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Photo: Reuters
US President Donald Trump. Will not allow a non-democratic state with Arabs who have no voting right
Photo: Reuters
Kobi Richter
In Mideast peace efforts, Israel must deal its own cards
Op-ed: By initiating a two-state solution from a position of strength, Israel will be able to demand and receive something in return. If we leave it to Trump, he will deal the cards as he pleases, according to his own interests.
The Trump administration is either changing its stance and policy toward Israel, or it didn’t really have any policy before entering the White House and is shaping one today. We must understand these changes in order to increase Israel’s gain from a possible peace agreement, while understanding the “deal” taking shape.

 

 

In an attempt to understand the deal that the US president is offering Israel and the Middle East, we must first of all distinguish between Donald Trump the businessman, who sees a deal as an agreement that benefits both the parties who sign it, and Trump of Las Vegas, who sees a deal as the cards dealt by the dealer to the players at a casino.

 

Trump the businessman, who is offering Prime Minister Benjamin Netanyahu a deal, is going to gain political “assets” in exchange for the concessions he will get Netanyahu to make. Trump the casino man is going to issue the Middle East players cards that will benefit the house, but not necessarily the players.

 

Trump and Netanyahu. We are headed either toward a two-state solution or toward a rift with the US, which will not be as polite and considerate as the rift with Obama (Photo: Reuters)
Trump and Netanyahu. We are headed either toward a two-state solution or toward a rift with the US, which will not be as polite and considerate as the rift with Obama (Photo: Reuters)

 

The right way, therefore, is to conduct the game and the negotiations for a deal ourselves, with our own cards and motivated by our interests and the Palestinians' interests, instead of the White House’s interests. A two-state solution initiated by Israel is, therefore, a proposal from a position of strength, for which Israel can demand and receive something in return. Accepting the exact same framework formulated by Trump would be capitulation from a position of weakness, for which we will not necessarily receive anything in return.

 

There is no way that Trump will allow a non-democratic state in Israel with Arabs who have no voting right. That is not a deal that the two parties can accept, and that is how he described the deal he is striving to achieve in his meeting with Netanyahu at the White House. We are headed, therefore, either toward a two-state solution or toward a rift with the United States, which will not be as polite and considerate as the rift with former US President Barack Obama. I have no doubt that Netanyahu understands that as well, and so the only possible reason for burying his head in the sand is that he would rather have Trump impose settlement evacuation on him than have to deal with Bayit Yehudi leader Naftali Bennett’s tongues of flame if he decides to do it himself.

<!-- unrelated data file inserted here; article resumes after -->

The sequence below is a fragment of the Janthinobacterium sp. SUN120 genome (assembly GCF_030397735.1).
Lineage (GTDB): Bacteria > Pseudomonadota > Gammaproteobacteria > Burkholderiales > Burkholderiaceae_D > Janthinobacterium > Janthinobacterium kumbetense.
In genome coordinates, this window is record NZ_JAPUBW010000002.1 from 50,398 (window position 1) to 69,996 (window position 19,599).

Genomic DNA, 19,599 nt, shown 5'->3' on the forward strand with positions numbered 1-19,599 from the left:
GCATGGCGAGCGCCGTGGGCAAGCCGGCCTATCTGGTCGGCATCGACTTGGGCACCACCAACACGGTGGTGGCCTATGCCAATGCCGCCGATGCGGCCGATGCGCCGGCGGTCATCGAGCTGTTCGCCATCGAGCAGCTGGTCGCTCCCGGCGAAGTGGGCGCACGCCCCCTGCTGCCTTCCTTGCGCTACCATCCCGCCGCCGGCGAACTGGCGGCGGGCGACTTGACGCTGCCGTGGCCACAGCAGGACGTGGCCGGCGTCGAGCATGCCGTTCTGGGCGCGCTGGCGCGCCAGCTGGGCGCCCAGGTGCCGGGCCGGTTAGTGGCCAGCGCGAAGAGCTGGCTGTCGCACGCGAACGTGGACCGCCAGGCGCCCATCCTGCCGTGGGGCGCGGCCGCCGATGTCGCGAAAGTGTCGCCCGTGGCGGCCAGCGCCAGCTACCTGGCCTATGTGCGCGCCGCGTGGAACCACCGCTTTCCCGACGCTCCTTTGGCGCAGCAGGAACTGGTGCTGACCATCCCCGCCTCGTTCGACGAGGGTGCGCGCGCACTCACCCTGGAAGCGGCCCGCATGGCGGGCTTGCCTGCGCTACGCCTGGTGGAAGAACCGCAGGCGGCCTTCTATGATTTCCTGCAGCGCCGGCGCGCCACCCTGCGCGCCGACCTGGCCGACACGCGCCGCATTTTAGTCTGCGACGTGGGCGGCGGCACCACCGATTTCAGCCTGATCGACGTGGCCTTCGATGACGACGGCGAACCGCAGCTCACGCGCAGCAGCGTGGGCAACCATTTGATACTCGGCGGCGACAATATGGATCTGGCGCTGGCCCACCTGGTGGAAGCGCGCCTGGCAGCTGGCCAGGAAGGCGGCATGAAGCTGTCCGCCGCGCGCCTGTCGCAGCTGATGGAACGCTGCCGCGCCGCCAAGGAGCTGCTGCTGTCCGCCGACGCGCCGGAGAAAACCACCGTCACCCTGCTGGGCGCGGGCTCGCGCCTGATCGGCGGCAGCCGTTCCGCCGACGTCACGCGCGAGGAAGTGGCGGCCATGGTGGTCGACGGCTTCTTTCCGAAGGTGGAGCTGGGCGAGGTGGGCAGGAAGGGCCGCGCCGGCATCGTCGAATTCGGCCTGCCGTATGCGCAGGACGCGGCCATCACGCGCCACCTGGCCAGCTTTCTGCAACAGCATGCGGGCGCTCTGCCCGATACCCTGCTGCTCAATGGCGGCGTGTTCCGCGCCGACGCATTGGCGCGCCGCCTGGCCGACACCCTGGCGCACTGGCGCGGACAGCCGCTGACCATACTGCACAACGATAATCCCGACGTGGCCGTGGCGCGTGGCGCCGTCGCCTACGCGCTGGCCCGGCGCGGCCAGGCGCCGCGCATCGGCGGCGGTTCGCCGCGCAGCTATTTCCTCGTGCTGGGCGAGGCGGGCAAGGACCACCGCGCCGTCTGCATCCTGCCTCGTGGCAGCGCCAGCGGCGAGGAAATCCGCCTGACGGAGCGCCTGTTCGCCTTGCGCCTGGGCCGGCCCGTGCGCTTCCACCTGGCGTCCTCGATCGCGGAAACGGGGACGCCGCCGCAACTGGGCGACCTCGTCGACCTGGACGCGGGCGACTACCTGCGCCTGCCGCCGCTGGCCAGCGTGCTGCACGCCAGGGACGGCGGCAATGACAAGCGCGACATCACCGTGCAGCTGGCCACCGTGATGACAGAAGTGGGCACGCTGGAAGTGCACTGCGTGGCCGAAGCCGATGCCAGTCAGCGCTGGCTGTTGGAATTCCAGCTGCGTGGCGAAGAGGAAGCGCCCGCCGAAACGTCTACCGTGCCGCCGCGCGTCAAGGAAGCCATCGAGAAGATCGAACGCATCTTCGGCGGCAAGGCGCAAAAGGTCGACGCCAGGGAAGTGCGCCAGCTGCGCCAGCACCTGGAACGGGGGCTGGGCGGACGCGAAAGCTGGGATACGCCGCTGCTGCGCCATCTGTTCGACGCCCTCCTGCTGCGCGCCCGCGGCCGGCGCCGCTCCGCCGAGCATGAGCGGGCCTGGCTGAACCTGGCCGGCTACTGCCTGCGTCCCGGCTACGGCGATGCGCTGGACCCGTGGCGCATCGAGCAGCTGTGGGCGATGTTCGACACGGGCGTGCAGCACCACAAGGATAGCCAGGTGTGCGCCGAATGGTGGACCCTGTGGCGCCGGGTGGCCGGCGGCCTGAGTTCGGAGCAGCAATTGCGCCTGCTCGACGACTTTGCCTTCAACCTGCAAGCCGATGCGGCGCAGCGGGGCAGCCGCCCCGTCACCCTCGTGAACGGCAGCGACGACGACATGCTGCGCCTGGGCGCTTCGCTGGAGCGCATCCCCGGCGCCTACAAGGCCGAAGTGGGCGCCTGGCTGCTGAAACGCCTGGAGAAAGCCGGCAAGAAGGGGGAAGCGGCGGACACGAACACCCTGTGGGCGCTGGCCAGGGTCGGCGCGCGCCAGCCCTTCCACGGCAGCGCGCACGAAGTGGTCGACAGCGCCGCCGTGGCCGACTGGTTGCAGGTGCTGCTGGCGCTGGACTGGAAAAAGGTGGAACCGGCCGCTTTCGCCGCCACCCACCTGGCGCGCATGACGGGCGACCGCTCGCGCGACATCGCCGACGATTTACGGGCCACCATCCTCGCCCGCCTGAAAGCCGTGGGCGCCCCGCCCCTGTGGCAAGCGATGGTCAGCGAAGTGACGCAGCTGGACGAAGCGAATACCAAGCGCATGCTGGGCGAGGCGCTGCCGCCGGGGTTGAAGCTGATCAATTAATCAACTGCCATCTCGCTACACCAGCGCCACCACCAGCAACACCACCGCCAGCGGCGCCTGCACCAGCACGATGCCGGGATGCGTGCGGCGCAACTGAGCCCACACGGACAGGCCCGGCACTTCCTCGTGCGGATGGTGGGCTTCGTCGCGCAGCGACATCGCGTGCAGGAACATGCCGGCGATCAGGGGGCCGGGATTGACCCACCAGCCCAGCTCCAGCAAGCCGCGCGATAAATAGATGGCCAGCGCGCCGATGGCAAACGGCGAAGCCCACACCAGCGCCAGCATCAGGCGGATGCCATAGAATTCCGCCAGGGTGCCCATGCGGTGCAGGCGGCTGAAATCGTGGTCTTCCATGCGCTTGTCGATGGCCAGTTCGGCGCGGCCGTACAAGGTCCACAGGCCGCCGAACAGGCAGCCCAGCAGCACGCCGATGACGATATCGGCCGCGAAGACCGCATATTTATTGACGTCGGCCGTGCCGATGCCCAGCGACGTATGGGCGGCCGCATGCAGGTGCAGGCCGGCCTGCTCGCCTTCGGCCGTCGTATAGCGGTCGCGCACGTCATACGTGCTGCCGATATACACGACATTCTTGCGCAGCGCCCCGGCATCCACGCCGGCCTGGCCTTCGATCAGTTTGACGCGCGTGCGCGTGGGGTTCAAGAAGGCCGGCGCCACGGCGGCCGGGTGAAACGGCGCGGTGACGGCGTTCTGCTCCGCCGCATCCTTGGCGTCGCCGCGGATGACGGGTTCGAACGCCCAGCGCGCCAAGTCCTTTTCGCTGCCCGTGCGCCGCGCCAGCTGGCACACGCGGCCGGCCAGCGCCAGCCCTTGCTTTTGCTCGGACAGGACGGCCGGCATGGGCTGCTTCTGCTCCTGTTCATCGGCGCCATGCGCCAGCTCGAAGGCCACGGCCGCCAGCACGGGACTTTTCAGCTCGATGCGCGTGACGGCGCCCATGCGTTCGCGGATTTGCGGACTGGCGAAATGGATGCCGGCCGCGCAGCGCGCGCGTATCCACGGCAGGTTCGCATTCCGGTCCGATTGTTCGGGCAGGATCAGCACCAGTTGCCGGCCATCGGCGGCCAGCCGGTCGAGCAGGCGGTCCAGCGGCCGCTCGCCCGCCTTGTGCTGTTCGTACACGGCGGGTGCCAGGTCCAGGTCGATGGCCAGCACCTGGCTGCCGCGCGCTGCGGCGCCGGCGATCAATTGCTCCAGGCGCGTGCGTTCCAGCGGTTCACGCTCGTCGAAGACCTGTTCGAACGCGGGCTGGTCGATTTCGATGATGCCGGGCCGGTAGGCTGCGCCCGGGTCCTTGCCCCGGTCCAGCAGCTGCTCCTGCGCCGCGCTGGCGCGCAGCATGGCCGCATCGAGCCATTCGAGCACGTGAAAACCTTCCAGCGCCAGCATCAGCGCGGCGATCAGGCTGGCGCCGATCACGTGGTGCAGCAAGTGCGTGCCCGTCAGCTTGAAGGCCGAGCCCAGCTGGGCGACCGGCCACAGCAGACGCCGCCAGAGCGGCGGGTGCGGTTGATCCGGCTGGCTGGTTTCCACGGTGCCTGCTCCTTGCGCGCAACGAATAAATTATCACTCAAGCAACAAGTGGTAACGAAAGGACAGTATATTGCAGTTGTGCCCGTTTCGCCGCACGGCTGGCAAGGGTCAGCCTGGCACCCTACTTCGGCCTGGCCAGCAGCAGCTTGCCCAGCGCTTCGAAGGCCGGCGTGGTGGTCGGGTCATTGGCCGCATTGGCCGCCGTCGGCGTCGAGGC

We are back to a situation in which, when Netanyahu weighs the number of Knesset seats that will move from the Likud to Bayit Yehudi against the strategic consideration of the nature of the deal he could get for Israel, Bennett becomes the deciding factor due to Netanyahu’s concerns about how the right diplomatic move would affect the results of the election.

 

A recent survey conducted by the Tami Steinmetz Center for Peace Research at Tel Aviv University found that while 70 percent of Israel’s Jewish citizens favor the two-state solution over a one-state solution, 60 percent of them—including all the one-state supporter—believe that the two-state supporters are a minority. We, this 70-percent moderate majority, should wake up and act like a majority, instead of giving up on our ability to change as if we were a minority.

 

Mr. Prime Minister, if you muster the courage, you will have our vote. We are not out to get you. All we want is your wisdom to reach “the really great deal” Trump is talking about, at our own initiative, and reap the fruits of a regional agreement for our peace and economy, instead of leaving the earnings to the dealer from Washington, who is interested in cooperating with the moderate Arab Sunni world for his own good—not for ours. If we make sure to deal the cards ourselves, our chances of winning the game will grow. If we leave it to Trump, he will deal the cards as he pleases.

 

In a few weeks from now, we will mark the 50th anniversary of the Six-Day War. Let’s move from victory to solution, instead of settling for a move from victory to cessation.

 

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